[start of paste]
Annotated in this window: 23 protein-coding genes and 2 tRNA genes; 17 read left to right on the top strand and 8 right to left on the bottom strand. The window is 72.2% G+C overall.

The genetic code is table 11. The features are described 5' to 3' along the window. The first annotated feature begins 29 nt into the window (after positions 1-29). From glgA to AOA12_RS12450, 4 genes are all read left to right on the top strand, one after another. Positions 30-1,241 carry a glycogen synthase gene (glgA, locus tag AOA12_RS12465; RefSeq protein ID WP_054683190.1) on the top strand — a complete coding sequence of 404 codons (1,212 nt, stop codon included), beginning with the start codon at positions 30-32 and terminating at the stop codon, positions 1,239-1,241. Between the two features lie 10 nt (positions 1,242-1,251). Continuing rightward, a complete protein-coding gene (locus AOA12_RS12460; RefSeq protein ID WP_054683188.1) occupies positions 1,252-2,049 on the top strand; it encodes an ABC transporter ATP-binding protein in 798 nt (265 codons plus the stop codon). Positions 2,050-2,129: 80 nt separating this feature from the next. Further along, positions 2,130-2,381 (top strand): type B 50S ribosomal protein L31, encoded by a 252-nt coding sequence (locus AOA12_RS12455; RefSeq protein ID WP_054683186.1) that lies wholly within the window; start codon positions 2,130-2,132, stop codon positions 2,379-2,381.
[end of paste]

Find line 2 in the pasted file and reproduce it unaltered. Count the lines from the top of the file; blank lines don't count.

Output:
The genetic code is table 11. The features are described 5' to 3' along the window. The first annotated feature begins 29 nt into the window (after positions 1-29). From glgA to AOA12_RS12450, 4 genes are all read left to right on the top strand, one after another. Positions 30-1,241 carry a glycogen synthase gene (glgA, locus tag AOA12_RS12465; RefSeq protein ID WP_054683190.1) on the top strand — a complete coding sequence of 404 codons (1,212 nt, stop codon included), beginning with the start codon at positions 30-32 and terminating at the stop codon, positions 1,239-1,241. Between the two features lie 10 nt (positions 1,242-1,251). Continuing rightward, a complete protein-coding gene (locus AOA12_RS12460; RefSeq protein ID WP_054683188.1) occupies positions 1,252-2,049 on the top strand; it encodes an ABC transporter ATP-binding protein in 798 nt (265 codons plus the stop codon). Positions 2,050-2,129: 80 nt separating this feature from the next. Further along, positions 2,130-2,381 (top strand): type B 50S ribosomal protein L31, encoded by a 252-nt coding sequence (locus AOA12_RS12455; RefSeq protein ID WP_054683186.1) that lies wholly within the window; start codon positions 2,130-2,132, stop codon positions 2,379-2,381.